Green Revolution: How Biomass and Ammonia are Transforming Coal Power Plants

Biomass and green ammonia are emerging as viable alternatives to coal in thermal power plants, with the potential to significantly reduce GHG emissions. Biomass conversions are currently more advanced and commercially viable, while ammonia remains in the precommercial stage, with ongoing trials evaluating its feasibility. Key challenges include securing sustainable supplies, managing costs, and ensuring technological advancements. The report highlights the promise of these alternatives and the necessary steps to overcome existing hurdles.


CoE-EDP, VisionRICoE-EDP, VisionRI | Updated: 07-06-2024 12:12 IST | Created: 07-06-2024 12:12 IST
Green Revolution: How Biomass and Ammonia are Transforming Coal Power Plants
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As the world intensifies efforts to combat climate change, the focus on finding sustainable alternatives to coal in thermal power plants has never been more critical. A recent report by Stratos Tavoulareas, an energy advisor at the World Bank and adjunct professor at Georgetown University, delves into the feasibility and challenges of replacing coal with biomass and green ammonia. The report, titled "Using Biomass or Green Ammonia to Replace Coal in Existing Thermal Power Plants: Feasibility and Challenges," highlights the potential of these alternatives and the hurdles that need to be overcome.

The Potential of Biomass and Ammonia

Biomass and green ammonia are emerging as promising alternatives to coal. Biomass, derived from organic materials, and green ammonia, produced using renewable energy sources, offers significant potential for reducing greenhouse gas (GHG) emissions. These alternatives can be used either in combination with coal in a process known as co-firing or alone in newly constructed or modified power plants.

The feasibility of full conversions from coal to these alternative fuels is particularly noteworthy. Sustainable biomass and green ammonia can fully decarbonize existing coal-fired plants, making it a viable option for relatively new plants, especially in regions like Asia where the average age of coal plants is between 10 and 20 years. This approach leverages existing infrastructure, thus providing economic advantages by utilizing plant assets that are not fully depreciated.

Commercial Viability and Conversion Methods

The report underscores the extensive global experience with both co-firing and full biomass conversion. Converting coal-fired plants to biomass can maintain the energy security of a country, preserve jobs, and potentially increase local employment if the biomass is sourced domestically. This transition can either be partial, involving co-firing up to 15% biomass with coal, or complete, where the plant operates entirely on biomass.

Biomass conversion can be achieved through various methods. The simplest method, direct firing, involves minimal modifications to the existing boiler. It allows for the direct burning of biomass with the existing setup, making it a cost-effective option. Another method, using stoker-firing systems, involves replacing the lower part of the boiler with a new firing system. This method is more complex than direct firing but offers greater efficiency in burning biomass. Lastly, the installation of a new biomass boiler involves a completely new boiler while utilizing the existing steam turbine and other equipment. Although this is the most capital-intensive method, it provides a modern and efficient setup for biomass combustion. Each method requires a detailed, site-specific assessment to determine the most suitable approach for a specific plant.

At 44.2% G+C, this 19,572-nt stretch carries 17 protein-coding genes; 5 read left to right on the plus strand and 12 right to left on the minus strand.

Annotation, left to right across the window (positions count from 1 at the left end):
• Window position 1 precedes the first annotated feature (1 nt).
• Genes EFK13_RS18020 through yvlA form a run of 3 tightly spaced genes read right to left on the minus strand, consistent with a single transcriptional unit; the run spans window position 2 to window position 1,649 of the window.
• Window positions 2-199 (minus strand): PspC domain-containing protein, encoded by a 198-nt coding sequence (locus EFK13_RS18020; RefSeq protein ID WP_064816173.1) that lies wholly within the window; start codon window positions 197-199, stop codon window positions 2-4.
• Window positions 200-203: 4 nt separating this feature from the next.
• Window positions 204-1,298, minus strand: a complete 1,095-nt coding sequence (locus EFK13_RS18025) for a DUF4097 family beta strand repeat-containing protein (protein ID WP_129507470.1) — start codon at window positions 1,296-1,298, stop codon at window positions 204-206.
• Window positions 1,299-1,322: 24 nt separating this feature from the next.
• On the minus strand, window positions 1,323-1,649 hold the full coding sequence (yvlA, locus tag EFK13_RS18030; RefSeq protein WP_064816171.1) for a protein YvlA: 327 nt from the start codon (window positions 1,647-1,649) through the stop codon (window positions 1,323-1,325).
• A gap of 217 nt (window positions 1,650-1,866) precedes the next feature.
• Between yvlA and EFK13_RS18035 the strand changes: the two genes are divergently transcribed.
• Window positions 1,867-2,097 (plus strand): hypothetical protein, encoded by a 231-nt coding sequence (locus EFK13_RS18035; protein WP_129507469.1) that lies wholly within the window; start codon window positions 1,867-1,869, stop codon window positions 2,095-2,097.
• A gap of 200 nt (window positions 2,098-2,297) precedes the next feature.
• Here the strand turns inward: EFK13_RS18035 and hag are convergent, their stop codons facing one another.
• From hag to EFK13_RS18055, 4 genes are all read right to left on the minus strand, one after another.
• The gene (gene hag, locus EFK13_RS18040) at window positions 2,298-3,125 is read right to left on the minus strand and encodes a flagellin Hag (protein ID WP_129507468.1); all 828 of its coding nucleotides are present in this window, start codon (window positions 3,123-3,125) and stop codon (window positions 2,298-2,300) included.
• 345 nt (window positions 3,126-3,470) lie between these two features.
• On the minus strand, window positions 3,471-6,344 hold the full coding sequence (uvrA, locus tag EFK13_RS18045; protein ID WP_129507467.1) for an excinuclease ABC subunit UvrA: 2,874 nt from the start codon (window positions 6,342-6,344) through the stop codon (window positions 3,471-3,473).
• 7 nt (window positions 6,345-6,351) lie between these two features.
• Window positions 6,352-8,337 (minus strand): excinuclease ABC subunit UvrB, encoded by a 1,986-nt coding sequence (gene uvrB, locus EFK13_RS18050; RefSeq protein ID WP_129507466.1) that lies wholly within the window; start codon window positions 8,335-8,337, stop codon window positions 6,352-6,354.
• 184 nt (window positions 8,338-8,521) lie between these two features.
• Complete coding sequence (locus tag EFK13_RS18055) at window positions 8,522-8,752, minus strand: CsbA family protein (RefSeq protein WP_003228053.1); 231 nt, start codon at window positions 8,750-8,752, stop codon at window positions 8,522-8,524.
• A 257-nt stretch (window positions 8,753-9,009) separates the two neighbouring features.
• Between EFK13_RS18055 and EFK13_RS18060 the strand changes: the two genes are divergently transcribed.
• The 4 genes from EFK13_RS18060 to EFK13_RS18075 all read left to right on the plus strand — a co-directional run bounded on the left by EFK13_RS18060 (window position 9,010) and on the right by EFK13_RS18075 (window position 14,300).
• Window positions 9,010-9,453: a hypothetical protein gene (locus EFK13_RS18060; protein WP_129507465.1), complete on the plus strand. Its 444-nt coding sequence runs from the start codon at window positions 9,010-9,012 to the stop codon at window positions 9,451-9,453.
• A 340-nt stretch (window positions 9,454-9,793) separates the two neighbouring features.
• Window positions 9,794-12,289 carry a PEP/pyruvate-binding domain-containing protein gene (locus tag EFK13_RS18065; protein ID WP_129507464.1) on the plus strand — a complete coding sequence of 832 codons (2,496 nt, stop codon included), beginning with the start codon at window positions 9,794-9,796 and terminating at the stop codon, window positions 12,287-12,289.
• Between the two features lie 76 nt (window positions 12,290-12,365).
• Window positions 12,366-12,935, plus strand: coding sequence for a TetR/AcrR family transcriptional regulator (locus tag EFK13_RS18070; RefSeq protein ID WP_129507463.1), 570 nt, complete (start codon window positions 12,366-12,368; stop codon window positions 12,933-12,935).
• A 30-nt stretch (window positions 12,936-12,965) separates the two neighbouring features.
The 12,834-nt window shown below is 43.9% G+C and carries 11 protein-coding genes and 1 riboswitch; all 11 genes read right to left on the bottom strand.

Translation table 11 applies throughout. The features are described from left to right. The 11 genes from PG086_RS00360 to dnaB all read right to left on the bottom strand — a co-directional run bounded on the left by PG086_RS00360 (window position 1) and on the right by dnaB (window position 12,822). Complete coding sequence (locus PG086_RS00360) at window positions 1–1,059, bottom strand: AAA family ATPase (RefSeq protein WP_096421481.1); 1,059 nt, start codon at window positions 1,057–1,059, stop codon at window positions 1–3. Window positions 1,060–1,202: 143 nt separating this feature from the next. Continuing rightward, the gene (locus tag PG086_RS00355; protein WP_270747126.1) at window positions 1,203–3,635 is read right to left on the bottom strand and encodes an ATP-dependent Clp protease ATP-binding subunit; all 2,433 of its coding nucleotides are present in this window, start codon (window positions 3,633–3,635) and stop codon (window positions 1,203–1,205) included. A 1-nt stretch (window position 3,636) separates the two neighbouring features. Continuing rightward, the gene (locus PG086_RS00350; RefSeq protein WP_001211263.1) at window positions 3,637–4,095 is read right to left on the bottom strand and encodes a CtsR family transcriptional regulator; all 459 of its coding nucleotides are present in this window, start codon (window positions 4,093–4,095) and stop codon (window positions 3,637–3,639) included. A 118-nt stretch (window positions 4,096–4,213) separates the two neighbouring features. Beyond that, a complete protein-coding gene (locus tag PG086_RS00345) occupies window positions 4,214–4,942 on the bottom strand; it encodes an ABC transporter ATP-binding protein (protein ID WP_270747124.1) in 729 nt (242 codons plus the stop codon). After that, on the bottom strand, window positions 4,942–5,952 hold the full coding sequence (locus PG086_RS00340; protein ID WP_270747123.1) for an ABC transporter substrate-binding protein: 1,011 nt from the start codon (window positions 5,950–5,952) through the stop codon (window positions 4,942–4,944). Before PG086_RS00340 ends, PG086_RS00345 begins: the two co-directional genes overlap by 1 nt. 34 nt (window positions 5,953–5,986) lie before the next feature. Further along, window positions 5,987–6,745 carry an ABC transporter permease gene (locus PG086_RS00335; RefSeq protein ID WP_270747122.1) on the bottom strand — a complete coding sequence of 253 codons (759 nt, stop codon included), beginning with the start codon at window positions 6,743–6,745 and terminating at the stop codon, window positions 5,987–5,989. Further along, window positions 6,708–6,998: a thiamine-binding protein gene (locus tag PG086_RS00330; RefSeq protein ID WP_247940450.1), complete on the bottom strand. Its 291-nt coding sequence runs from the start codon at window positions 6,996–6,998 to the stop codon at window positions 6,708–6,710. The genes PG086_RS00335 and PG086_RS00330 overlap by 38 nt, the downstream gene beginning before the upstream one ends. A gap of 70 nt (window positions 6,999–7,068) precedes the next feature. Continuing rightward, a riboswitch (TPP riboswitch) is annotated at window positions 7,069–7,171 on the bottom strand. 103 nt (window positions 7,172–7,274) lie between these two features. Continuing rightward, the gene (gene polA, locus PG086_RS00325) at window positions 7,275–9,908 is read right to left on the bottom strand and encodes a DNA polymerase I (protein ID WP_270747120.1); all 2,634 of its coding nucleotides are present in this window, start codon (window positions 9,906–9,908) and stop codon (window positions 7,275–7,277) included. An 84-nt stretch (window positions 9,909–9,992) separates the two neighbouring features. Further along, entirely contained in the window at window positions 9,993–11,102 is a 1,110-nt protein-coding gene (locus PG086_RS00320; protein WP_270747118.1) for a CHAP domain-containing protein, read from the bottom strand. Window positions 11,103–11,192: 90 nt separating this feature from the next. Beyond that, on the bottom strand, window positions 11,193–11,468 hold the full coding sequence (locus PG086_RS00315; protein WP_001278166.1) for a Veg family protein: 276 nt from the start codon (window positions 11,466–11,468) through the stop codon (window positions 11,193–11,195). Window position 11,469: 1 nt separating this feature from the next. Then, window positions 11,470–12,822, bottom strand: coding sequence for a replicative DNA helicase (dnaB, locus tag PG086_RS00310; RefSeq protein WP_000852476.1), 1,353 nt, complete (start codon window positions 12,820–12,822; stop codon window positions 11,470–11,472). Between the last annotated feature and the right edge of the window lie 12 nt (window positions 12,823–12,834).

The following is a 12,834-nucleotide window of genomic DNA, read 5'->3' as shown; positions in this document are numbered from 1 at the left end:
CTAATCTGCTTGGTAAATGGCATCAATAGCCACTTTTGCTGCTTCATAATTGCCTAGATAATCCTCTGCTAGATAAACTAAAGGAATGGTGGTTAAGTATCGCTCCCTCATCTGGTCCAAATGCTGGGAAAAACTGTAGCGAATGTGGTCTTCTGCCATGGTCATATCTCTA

Costs and Benefits

Switching to biomass offers substantial GHG emission reductions and can enhance energy security, especially if the biomass is domestically produced. However, the price of biomass is a critical factor. If the cost of biomass is below $100 per tonne, the electricity production cost remains competitive. Conversely, higher biomass prices necessitate regulatory support to remain economically viable.

On the benefit side, biomass conversion projects can maintain firm capacity and ancillary services, crucial as more renewable energy sources are integrated into power systems. This transition also presents an opportunity for job retention and potential job growth in the biomass supply chain.

Challenges and the Future of Ammonia

While biomass conversions are relatively advanced and commercially viable, the transition to using green ammonia is still in the precommercial stage. Green ammonia, produced from renewable energy sources, holds a similar potential for GHG reduction. However, its viability depends on ongoing trials and technological advancements.

Current trials, such as those in Japan, are evaluating the feasibility of ammonia co-firing in coal boilers. The success of these trials will determine the commercial availability of ammonia as a competitive fuel alternative. Key uncertainties include boiler performance, emissions, and the availability and price of ammonia.

Moreover, the global and regional supply of ammonia needs significant scaling to meet power generation demands. This will require substantial investment and time, with competition from other industries like fertilizer production potentially impacting availability.

Biomass and green ammonia present viable paths toward decarbonizing existing thermal power plants. Biomass conversions are more advanced and offer immediate benefits in terms of GHG reductions and energy security. Meanwhile, ammonia's potential hinges on the success of ongoing trials and future technological advancements. As the world continues to prioritize sustainability, these alternatives could play a crucial role in the energy transition, provided the associated challenges are effectively addressed.

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